Last night a little after 7 p.m. the phone rang. It was my grandkiddos’ other grandmother, who lives close by.
From her voice I knew something was wrong.
“I don’t know what to do,” she said.
“What happened?” I asked, thinking something happened to her mom--the kid’s great-grandmother--who is 90, and lives in a nursing home.
“A squirrel is stuck in my fireplace.”
I breathed a sigh of relief and repeated. “A squirrel in your fireplace?”
Michael, who was sitting nearby getting out his books to do homework, perked up immediately.
She said, “I called for someone to get it out but they want almost three-hundred dollars to come tonight or one hundred if I wait till tomorrow. Do you think Michael can bring his b-b-gun and shoot it?
"Michael's b-b-gun?" I asked, thinking I didn't hear her right.
Woa! Wait a minute. That wasn’t going to happen. First, you don’t shoot a gun in the house—not even a b.b. gun, but I didn’t want to make things worse by lecturing her on gun safety.
Instead, I asked her to hold on, and I gave the phone to Walt, squirrel hunter extraordinare.
It was déjà vu all over.
Several years ago, right around Christmas time, my sister Kathleen had a squirrel stuck in her fireplace. Kathleen’s husband Jim was at work, so she called her daughter Angie then me, and it was Walt to the rescue.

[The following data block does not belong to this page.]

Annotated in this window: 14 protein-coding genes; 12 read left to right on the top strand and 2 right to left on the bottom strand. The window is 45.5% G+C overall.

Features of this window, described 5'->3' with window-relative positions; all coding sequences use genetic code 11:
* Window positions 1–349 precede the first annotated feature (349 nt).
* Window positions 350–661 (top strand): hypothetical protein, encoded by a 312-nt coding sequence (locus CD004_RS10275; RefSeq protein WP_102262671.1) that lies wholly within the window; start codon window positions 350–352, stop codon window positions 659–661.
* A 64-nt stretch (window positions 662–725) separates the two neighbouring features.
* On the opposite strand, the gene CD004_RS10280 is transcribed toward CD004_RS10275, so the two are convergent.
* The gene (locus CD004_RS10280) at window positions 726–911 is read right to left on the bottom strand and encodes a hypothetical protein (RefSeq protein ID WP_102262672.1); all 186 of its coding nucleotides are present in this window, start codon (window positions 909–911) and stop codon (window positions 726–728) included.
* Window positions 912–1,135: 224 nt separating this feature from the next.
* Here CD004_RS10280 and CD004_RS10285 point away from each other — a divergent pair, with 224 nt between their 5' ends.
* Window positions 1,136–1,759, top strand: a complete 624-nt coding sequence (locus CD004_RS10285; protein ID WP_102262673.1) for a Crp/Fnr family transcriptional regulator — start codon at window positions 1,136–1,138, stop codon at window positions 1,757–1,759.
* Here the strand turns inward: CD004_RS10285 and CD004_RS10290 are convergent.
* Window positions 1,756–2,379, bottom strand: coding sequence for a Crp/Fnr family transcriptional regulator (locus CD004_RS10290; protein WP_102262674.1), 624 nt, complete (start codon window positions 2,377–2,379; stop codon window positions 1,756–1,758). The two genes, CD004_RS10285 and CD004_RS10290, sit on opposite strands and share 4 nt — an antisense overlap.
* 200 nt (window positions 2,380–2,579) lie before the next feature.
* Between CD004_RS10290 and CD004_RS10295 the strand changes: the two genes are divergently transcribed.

My niece Angie tried to help Walt catch the squirrel, which darted from the fireplace when Walt opened the door. The squirrel sprinted between Angie's legs and hid in the Christmas tree. The squirrel jumped from branch to branch, knocking down ornaments. My sister freaked out because it was her “Irish” tree--the one with several
Long story short: Walt caught the squirrel, but the little guy gave up a fight, biting Walt all he way out the door. As blood dripped from his hand, Walt squeezed, hoping the squirrel would stop biting. But the harder he squeezed, the harder the squirrel bit down. Walt survived, although at my sister's insistence he visited the ER to make sure he didn't get rabies. A few ornaments (thankfully none of the Waterfords) and the squirrel were not as lucky. For Christmas that year, my sister gave Walt a stuffed toy squirrel. It was the hit during the gift exchange.
Back to last night. Before he left the house, Walt found a pair of leather work gloves. He didn't want to get bit this time. Michael put on his hoodie, and when Cari heard what was going on, she rushed out of her bedroom and asked them to wait for her. Michael’s b-b gun, our dog Harley, and I all stayed home.
Less than an hour later, Walt and the grandkiddos came back. They were exicted and couldn't wait to tell me what happened. Walt had caught the squirrel in a towel and released him out the front door, unharmed. And this time Walt didn't shed any blood.
Not exactly a romantic Valentine's night, but definitely a squirrely one, and the makings of a good story.